Video games are changing as rapidly as our reliance on them, serving functions that go well beyond entertainment and escapism.

Just ask Katrin Becker, a Calgary-based expert on “serious games,” or games created to serve a purpose larger than simple recreation.

From education and training, to healthcare, simulations or social awareness, the term “serious games” cover any application designed without entertainment as a primary goal.

“To me, and a lot of other people in the field, whether or not you can call a thing a game is less important than what we’re doing with it,” says Becker, a computer science educator at Mount Royal University and the University of Calgary.


Becker says that gaming in the health industry is extremely well-received and accepted by everyone from administrators to practitioners, who recognized the power and potential serious games have for patient treatment.

“You could maybe imagine how one might build a game if you wanted to treat a fear of spiders, or something like that. A game would allow them to control their environment, and, little by little, add more of that thing that they’re afraid of,” says Becker.

Becker recalls a scenario in which burn victims who played a particular game required 50 per cent less pain medication because the game was able to distract their minds from the pain.

“That’s really quite significant, and all they do is put on the headset and play the game,” says Becker.

A recent study by the University of Cambridge suggests that mental health and the treatment of anxiety through virtual reality (VR) gaming is comparable in efficacy to face-to-face therapy.

Becker’s comments come after the Adtalem Global Education corporation and software company Arch Virtual were recognized by the Society for Simulation in Healthcare for their contributions to clinical education.

Their program, Virtual Reality Airways Lab, won best-in-show at this year’s International Meeting for Simulation in Healthcare in Los Angeles.

Semantics matter: Games hard to define

However, there are some criticisms and resistance to using game technology.

 “A lot of people in education still see games as frivolous and therefore bad,” says Becker.

She adds that labels have a lot to with the criticisms of the technology, and that in education in particular the word “simulation” can go a lot further than “game,” despite both the technology and rules behind them being identical.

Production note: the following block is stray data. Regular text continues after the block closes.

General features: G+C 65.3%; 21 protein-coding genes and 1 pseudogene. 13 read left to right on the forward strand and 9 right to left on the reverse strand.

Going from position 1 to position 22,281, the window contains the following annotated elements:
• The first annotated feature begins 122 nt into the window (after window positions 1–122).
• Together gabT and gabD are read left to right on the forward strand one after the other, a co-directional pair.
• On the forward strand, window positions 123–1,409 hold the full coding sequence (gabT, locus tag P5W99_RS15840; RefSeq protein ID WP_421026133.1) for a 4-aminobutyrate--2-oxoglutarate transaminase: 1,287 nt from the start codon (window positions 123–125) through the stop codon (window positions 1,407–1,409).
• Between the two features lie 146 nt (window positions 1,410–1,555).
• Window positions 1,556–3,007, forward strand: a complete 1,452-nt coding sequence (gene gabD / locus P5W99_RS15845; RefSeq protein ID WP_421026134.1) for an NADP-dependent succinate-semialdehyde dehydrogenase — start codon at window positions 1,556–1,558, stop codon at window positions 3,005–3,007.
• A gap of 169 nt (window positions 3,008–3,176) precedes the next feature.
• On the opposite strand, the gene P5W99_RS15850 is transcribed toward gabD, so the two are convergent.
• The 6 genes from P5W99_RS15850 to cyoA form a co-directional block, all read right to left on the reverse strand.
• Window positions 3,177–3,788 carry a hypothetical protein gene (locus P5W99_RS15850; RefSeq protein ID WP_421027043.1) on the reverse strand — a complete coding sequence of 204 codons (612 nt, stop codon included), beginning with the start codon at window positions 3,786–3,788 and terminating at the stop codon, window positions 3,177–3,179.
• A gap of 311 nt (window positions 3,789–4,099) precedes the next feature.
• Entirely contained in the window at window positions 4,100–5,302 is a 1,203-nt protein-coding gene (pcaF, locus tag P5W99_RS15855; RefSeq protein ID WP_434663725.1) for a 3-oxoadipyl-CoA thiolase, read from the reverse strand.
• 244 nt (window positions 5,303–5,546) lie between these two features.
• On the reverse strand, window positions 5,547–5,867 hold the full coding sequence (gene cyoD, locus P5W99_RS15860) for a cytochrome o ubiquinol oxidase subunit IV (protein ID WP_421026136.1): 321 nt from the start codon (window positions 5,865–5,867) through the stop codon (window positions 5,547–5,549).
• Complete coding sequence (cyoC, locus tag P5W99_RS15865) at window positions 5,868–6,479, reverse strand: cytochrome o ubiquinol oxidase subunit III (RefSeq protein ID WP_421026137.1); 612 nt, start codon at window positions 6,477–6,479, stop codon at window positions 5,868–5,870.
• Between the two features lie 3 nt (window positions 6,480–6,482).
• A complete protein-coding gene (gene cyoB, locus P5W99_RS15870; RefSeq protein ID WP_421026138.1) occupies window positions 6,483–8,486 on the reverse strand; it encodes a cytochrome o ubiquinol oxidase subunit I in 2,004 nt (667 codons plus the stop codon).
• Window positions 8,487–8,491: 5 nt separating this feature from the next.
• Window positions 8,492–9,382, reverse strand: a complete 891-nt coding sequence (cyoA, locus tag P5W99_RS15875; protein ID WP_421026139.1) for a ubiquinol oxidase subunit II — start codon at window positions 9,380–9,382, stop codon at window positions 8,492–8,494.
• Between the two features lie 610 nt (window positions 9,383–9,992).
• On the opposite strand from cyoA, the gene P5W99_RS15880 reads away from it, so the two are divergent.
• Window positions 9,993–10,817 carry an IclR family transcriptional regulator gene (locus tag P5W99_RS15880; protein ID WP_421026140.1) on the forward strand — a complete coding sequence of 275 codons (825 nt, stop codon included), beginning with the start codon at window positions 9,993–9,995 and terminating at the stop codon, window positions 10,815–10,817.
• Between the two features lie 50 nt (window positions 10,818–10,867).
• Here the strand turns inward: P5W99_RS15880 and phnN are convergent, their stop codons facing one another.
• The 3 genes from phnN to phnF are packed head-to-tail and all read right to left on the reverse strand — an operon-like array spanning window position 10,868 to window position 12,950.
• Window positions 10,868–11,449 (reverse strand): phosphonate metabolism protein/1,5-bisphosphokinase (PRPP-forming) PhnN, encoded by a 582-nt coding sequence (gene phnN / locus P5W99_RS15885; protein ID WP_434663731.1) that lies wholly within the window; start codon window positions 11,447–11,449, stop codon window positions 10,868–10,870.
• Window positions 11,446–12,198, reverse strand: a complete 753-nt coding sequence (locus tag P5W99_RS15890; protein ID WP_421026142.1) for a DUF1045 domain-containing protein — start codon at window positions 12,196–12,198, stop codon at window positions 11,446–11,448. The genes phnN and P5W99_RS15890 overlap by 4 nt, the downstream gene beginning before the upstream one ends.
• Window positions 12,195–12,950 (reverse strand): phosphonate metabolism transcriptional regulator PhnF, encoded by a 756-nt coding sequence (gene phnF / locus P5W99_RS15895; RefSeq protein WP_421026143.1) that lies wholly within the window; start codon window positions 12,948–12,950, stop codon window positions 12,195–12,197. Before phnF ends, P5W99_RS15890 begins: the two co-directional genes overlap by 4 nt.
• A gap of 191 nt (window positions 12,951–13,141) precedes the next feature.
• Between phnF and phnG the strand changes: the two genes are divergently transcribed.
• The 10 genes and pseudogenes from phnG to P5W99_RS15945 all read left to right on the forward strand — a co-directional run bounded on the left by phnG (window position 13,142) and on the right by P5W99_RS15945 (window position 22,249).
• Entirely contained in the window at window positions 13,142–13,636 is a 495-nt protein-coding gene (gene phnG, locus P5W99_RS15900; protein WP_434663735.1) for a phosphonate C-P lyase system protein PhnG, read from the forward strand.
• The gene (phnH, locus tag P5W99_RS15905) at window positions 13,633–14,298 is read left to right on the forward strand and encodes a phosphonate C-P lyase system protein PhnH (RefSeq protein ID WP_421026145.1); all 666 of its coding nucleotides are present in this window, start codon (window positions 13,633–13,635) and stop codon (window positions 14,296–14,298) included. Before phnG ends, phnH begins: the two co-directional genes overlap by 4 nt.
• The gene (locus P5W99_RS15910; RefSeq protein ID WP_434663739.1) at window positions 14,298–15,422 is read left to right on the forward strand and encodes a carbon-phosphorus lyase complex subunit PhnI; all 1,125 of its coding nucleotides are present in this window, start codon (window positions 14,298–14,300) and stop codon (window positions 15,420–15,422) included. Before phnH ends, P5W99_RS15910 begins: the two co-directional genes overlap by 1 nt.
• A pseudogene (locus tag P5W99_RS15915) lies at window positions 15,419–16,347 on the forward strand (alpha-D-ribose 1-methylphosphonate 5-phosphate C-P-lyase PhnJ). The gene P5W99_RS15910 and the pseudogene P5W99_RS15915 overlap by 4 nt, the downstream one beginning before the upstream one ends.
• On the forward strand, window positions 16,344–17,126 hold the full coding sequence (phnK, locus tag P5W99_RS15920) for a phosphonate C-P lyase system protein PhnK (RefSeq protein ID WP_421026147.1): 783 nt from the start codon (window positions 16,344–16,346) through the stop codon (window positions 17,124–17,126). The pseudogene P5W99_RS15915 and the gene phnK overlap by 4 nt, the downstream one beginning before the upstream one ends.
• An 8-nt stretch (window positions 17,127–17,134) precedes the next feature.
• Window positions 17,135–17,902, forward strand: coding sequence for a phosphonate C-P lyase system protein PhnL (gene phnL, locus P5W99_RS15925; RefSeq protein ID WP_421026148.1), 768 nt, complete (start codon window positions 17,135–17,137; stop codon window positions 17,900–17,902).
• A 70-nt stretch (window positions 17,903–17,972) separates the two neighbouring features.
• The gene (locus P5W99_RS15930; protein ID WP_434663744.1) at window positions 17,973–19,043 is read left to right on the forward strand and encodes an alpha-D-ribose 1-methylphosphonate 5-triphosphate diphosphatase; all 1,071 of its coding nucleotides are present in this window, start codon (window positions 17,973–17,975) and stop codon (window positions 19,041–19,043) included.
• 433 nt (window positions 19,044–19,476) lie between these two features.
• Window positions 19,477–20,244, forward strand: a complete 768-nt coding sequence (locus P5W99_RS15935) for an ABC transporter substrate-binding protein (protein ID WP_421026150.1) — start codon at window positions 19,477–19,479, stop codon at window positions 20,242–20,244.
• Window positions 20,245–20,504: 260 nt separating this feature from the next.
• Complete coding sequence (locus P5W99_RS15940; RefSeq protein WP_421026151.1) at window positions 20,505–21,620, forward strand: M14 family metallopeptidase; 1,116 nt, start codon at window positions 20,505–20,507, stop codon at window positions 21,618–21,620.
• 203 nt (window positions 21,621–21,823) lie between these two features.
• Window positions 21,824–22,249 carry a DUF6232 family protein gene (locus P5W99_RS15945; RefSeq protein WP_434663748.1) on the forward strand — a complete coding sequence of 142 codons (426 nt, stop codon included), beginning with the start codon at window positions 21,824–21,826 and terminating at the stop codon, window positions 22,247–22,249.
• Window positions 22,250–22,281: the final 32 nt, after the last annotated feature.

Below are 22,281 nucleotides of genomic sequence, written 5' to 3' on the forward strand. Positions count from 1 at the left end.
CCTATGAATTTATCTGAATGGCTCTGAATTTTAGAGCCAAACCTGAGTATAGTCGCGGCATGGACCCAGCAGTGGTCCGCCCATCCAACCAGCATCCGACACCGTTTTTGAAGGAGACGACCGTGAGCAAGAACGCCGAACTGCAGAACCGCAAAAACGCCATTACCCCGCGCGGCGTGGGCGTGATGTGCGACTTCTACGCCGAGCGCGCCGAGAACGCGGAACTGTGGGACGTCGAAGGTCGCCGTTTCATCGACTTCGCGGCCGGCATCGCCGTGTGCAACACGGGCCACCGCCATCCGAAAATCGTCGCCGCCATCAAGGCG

Becker admits that while games are hard to define, the easy way to classify them are if they’re interactive, if they have rules and an ultimate goal. If so, they can be considered a game.

“There’s a grey area,” says Becker. “Is The Sims a game, or is it just a simulation? Is it a toy? You could argue both ways.”

Big game, big budget

One challenge for developers of serious games is that budgets are typically much smaller for their development compared to entertainment-based games.

“Serious games have a different business model,” says Becker.

In the entertainment model, everything hinges on customer demand and willingness to pay for their fun. In the serious gaming model, developers are more concerned about the goal of solving a real problem.

“Typically the person who pays for the game is the one that wants it made, rather than who wants to play it,” says Becker. “Mostly with entertainment games, the player pays.”

bridgeBODYSimulations, like this bridge deck, are examples of serious gaming. If a game’s primary purpose is something other than entertainment, it can be classified as a serious game. Photo courtesy of Flickr user Samantha Beddoes.

Stephen Huang, a Calgary-based entertainment game developer, sees great potential with serious gaming.

Huang says that kids aren’t as inclined to learn from textbooks, and believes serious games are extremely useful.

“If you talk to any teachers, they’re noticing a change to the way kids learn and communicate and all that stuff, says Huang. “I think there is a larger market for games to teach.”

From entertainment to education

Huang says that even languages can be learned through “serious games,” most notably with linguistic game software such as Duolingo.

“Manipulating human behaviour to achieve positive results is certainly not a bad thing when you’re trying to learn Spanish or Chinese,” Huang says.

Duolingo uses well-known incentives from traditional games to entice players to keep going.

“You get an achievement and a badge, and that’s completely irrelevant to learning Spanish, but still feels super good, so it’s that extra motivation to continue to learn,” Huang says.

As games become increasingly vital to how we live and work, our acceptance of the technology may change as well.

Huang says that both serious games and entertainment can work together.

“It can only bolster games and make people feel more comfortable around video games.”

Editor: Alec Warkentin |

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